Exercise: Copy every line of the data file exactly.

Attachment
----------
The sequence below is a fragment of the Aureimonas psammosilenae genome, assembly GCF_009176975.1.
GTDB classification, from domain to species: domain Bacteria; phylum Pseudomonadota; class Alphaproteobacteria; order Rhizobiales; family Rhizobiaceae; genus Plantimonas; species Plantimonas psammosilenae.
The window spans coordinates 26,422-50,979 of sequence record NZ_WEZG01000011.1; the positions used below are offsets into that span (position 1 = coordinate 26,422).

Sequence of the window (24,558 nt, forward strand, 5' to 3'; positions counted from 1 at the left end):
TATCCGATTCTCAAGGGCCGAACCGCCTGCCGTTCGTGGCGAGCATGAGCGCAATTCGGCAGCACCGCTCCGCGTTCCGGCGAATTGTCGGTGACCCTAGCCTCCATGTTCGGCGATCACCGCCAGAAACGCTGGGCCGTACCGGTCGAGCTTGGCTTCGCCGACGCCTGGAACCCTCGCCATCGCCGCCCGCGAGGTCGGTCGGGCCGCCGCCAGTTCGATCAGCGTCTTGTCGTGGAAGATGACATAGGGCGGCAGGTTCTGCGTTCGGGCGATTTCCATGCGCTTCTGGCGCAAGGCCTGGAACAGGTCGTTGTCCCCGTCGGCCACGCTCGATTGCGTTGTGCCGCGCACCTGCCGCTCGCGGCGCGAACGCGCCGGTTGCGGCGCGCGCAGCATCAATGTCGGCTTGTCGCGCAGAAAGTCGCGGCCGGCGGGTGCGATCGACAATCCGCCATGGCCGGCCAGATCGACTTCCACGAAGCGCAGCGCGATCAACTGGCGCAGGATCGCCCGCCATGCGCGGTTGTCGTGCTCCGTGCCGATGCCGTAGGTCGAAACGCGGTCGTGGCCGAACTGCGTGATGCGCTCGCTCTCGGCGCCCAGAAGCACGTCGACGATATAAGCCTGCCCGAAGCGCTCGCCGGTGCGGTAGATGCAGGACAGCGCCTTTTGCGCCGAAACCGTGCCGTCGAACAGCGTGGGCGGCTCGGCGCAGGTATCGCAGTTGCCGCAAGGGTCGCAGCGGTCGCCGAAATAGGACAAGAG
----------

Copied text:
The sequence below is a fragment of the Aureimonas psammosilenae genome, assembly GCF_009176975.1.
GTDB classification, from domain to species: domain Bacteria; phylum Pseudomonadota; class Alphaproteobacteria; order Rhizobiales; family Rhizobiaceae; genus Plantimonas; species Plantimonas psammosilenae.
The window spans coordinates 26,422-50,979 of sequence record NZ_WEZG01000011.1; the positions used below are offsets into that span (position 1 = coordinate 26,422).

Sequence of the window (24,558 nt, forward strand, 5' to 3'; positions counted from 1 at the left end):
TATCCGATTCTCAAGGGCCGAACCGCCTGCCGTTCGTGGCGAGCATGAGCGCAATTCGGCAGCACCGCTCCGCGTTCCGGCGAATTGTCGGTGACCCTAGCCTCCATGTTCGGCGATCACCGCCAGAAACGCTGGGCCGTACCGGTCGAGCTTGGCTTCGCCGACGCCTGGAACCCTCGCCATCGCCGCCCGCGAGGTCGGTCGGGCCGCCGCCAGTTCGATCAGCGTCTTGTCGTGGAAGATGACATAGGGCGGCAGGTTCTGCGTTCGGGCGATTTCCATGCGCTTCTGGCGCAAGGCCTGGAACAGGTCGTTGTCCCCGTCGGCCACGCTCGATTGCGTTGTGCCGCGCACCTGCCGCTCGCGGCGCGAACGCGCCGGTTGCGGCGCGCGCAGCATCAATGTCGGCTTGTCGCGCAGAAAGTCGCGGCCGGCGGGTGCGATCGACAATCCGCCATGGCCGGCCAGATCGACTTCCACGAAGCGCAGCGCGATCAACTGGCGCAGGATCGCCCGCCATGCGCGGTTGTCGTGCTCCGTGCCGATGCCGTAGGTCGAAACGCGGTCGTGGCCGAACTGCGTGATGCGCTCGCTCTCGGCGCCCAGAAGCACGTCGACGATATAAGCCTGCCCGAAGCGCTCGCCGGTGCGGTAGATGCAGGACAGCGCCTTTTGCGCCGAAACCGTGCCGTCGAACAGCGTGGGCGGCTCGGCGCAGGTATCGCAGTTGCCGCAAGGGTCGCAGCGGTCGCCGAAATAGGACAAGAG